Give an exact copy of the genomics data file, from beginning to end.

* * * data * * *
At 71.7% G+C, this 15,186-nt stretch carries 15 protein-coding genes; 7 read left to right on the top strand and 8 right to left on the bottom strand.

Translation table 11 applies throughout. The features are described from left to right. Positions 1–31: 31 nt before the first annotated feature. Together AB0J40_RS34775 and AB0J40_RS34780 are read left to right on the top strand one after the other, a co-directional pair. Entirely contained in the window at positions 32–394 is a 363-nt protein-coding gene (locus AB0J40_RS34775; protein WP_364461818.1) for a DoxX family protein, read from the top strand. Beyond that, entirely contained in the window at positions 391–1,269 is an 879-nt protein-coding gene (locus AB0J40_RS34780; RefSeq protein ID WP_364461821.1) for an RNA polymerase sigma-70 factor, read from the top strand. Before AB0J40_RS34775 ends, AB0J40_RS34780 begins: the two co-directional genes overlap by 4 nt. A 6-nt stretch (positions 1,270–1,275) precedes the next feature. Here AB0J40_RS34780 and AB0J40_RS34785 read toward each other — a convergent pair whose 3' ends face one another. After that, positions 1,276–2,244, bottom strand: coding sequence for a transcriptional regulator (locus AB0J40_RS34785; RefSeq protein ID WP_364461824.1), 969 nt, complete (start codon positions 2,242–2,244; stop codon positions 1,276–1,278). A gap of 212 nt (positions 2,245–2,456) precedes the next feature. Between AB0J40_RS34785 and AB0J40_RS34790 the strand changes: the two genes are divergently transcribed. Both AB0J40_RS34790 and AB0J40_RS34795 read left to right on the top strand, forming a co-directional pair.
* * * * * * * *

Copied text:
At 71.7% G+C, this 15,186-nt stretch carries 15 protein-coding genes; 7 read left to right on the top strand and 8 right to left on the bottom strand.

Translation table 11 applies throughout. The features are described from left to right. Positions 1–31: 31 nt before the first annotated feature. Together AB0J40_RS34775 and AB0J40_RS34780 are read left to right on the top strand one after the other, a co-directional pair. Entirely contained in the window at positions 32–394 is a 363-nt protein-coding gene (locus AB0J40_RS34775; protein WP_364461818.1) for a DoxX family protein, read from the top strand. Beyond that, entirely contained in the window at positions 391–1,269 is an 879-nt protein-coding gene (locus AB0J40_RS34780; RefSeq protein ID WP_364461821.1) for an RNA polymerase sigma-70 factor, read from the top strand. Before AB0J40_RS34775 ends, AB0J40_RS34780 begins: the two co-directional genes overlap by 4 nt. A 6-nt stretch (positions 1,270–1,275) precedes the next feature. Here AB0J40_RS34780 and AB0J40_RS34785 read toward each other — a convergent pair whose 3' ends face one another. After that, positions 1,276–2,244, bottom strand: coding sequence for a transcriptional regulator (locus AB0J40_RS34785; RefSeq protein ID WP_364461824.1), 969 nt, complete (start codon positions 2,242–2,244; stop codon positions 1,276–1,278). A gap of 212 nt (positions 2,245–2,456) precedes the next feature. Between AB0J40_RS34785 and AB0J40_RS34790 the strand changes: the two genes are divergently transcribed. Both AB0J40_RS34790 and AB0J40_RS34795 read left to right on the top strand, forming a co-directional pair.